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World J Hepatol. Dec 27, 2011; 3(12): 300-307
Published online Dec 27, 2011. doi: 10.4254/wjh.v3.i12.300
Hepatic osteodystrophy: An important matter for consideration in chronic liver disease
Germán López-Larramona, Alfredo J Lucendo, Sonia González-Castillo, José M Tenias
Germán López-Larramona, Department of Internal Medicine, Hospital General de Tomelloso, 13700 Ciudad Real, Spain
Alfredo J Lucendo, Sonia González-Castillo, Department of Gastroenterology, Hospital General de Tomelloso, 13700 Ciudad Real, Spain
José M Tenias, Research Support Unit, Complejo Hospitalario Mancha Centro, Alcázar de San Juan, 13700 Ciudad Real, Spain
Author contributions: López-Larramona G, Lucendo AJ, González-Castillo S and Tenias JM equally contributed to this manuscript.
Correspondence to: Germán López-Larramona, MD, Department of Internal Medicine, Hospital General de Tomelloso, Vereda de Socuéllamos, s/n, 13700 Tomelloso, Ciudad Real, Spain.
Telephone: +34-926-525097 Fax: +34-926-525870
Received: February 4, 2011
Revised: September 21, 2011
Accepted: November 7, 2011
Published online: December 27, 2011

Hepatic osteodystrophy (HO) is the generic term defining the group of alterations in bone mineral metabolism found in patients with chronic liver disease. This paper is a global review of HO and its main pathophysiological, epidemiological and therapeutic aspects. Studies examining the most relevant information concerning the prevalence, etiological factors, diagnostic and therapeutic aspects involved in HO were identified by a systematic literature search of the PubMed database. HO generically defines overall alterations in bone mineral density (BMD) (osteoporosis or osteopenia) which appear as a possible complication of chronic liver disease. The origin of HO is multifactorial and its etiology and severity vary in accordance with the underlying liver disease. Its exact prevalence is unknown, but different studies estimate that it could affect from 20% to 50% of patients. The reported mean prevalence of osteoporosis ranges from 13%-60% in chronic cholestasis to 20% in chronic viral hepatitis and 55% in viral cirrhosis. Alcoholic liver disease is not always related to osteopenia. HO has been commonly studied in chronic cholestatic disease (primary biliary cirrhosis and primary sclerosing cholangitis). Several risk factors and pathogenic mechanisms have been associated with the loss of BMD in patients with chronic liver disease. However, little information has been discovered in relationship to most of these mechanisms. Screening for osteopenia and osteoporosis is recommended in advanced chronic liver disease. There is a lack of randomized studies assessing specific management for HO.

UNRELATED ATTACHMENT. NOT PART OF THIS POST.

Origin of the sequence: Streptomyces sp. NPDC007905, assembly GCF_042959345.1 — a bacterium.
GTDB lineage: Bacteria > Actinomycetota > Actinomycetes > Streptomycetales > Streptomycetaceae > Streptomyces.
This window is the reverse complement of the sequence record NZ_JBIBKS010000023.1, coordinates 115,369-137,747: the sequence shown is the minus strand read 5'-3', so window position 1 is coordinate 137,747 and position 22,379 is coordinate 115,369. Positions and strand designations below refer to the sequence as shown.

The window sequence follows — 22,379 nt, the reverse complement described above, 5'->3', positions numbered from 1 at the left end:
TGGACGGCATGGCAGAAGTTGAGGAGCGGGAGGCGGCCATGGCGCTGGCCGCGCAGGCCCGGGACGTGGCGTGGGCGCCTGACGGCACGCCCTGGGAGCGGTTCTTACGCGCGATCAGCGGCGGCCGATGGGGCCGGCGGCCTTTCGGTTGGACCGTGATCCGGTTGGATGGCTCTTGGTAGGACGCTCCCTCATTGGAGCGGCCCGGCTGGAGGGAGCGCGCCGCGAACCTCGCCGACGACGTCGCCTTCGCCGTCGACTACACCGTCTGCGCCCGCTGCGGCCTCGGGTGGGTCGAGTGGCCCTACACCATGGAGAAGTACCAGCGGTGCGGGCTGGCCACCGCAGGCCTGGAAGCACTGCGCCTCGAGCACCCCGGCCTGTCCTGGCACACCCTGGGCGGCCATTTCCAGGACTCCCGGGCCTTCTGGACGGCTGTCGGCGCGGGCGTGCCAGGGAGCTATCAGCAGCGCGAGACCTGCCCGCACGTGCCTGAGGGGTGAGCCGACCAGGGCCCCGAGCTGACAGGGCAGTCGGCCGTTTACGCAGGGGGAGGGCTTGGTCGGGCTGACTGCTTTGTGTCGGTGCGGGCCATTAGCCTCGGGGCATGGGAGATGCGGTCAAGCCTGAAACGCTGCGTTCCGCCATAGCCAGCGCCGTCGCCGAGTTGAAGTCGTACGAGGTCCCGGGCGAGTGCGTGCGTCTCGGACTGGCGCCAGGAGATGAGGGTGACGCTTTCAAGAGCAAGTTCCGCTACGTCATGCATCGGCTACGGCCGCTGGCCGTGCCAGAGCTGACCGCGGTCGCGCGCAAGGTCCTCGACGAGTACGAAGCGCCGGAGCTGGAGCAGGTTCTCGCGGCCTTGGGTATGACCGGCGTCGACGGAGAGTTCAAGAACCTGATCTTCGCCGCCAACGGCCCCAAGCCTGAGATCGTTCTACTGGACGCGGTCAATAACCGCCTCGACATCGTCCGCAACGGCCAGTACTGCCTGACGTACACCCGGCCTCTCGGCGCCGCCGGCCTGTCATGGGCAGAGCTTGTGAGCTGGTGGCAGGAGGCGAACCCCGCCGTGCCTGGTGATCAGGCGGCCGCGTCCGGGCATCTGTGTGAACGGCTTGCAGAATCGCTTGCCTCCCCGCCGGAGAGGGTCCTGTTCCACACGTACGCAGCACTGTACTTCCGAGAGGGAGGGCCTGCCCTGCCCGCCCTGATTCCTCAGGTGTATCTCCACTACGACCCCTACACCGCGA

Keywords: Hepatic osteodystrophy, Liver disease, Osteoporosis, Osteopenia